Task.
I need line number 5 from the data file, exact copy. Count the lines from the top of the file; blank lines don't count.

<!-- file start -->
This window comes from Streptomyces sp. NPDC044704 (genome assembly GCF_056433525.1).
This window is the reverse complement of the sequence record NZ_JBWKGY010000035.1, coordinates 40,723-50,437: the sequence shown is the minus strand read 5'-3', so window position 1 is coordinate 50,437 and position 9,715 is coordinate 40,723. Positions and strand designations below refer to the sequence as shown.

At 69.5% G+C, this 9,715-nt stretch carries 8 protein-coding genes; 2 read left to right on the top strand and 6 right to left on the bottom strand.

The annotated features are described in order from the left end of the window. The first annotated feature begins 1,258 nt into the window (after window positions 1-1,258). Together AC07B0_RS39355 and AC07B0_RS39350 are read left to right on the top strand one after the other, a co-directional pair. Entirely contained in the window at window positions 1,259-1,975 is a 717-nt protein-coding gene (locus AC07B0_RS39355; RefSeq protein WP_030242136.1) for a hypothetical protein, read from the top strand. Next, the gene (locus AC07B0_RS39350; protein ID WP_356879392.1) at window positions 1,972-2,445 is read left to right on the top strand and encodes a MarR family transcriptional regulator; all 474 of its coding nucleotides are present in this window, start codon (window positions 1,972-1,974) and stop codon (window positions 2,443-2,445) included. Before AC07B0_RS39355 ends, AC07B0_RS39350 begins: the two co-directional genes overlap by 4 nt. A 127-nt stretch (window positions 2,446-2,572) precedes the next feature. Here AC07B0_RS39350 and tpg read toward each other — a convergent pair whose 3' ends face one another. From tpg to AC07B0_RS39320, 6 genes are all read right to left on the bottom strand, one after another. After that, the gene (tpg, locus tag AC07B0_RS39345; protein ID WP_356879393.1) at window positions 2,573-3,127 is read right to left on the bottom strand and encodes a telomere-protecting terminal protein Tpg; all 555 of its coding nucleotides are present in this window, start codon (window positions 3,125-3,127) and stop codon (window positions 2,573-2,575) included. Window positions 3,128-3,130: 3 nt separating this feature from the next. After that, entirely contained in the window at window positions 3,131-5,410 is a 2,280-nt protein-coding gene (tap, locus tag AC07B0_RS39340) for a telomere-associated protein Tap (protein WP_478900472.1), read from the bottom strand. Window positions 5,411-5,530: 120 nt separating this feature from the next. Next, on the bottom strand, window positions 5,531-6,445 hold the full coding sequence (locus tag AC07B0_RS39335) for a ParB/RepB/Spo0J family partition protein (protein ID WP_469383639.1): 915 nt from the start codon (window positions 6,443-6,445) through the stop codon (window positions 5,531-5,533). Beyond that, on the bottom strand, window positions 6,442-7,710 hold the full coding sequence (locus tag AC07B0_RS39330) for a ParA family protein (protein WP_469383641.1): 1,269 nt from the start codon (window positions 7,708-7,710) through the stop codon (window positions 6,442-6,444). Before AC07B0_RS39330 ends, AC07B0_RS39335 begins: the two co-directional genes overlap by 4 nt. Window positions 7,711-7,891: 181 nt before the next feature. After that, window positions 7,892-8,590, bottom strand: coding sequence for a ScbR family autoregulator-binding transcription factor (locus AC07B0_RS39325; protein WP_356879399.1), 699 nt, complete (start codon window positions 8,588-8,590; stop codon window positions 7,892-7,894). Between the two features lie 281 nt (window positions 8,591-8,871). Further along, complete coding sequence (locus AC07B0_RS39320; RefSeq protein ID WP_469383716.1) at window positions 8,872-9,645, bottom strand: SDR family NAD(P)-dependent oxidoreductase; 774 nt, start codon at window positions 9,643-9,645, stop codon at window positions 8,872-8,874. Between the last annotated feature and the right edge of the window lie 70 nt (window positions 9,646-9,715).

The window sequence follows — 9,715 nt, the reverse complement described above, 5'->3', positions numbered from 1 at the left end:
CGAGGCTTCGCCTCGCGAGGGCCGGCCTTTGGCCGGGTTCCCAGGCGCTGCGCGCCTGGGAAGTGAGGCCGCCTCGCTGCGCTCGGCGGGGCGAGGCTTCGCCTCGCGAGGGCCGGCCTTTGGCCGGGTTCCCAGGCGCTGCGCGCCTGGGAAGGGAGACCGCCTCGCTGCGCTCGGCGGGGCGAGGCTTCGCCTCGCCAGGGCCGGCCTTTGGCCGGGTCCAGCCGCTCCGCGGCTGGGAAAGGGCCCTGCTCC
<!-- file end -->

The window sequence follows — 9,715 nt, the reverse complement described above, 5'->3', positions numbered from 1 at the left end: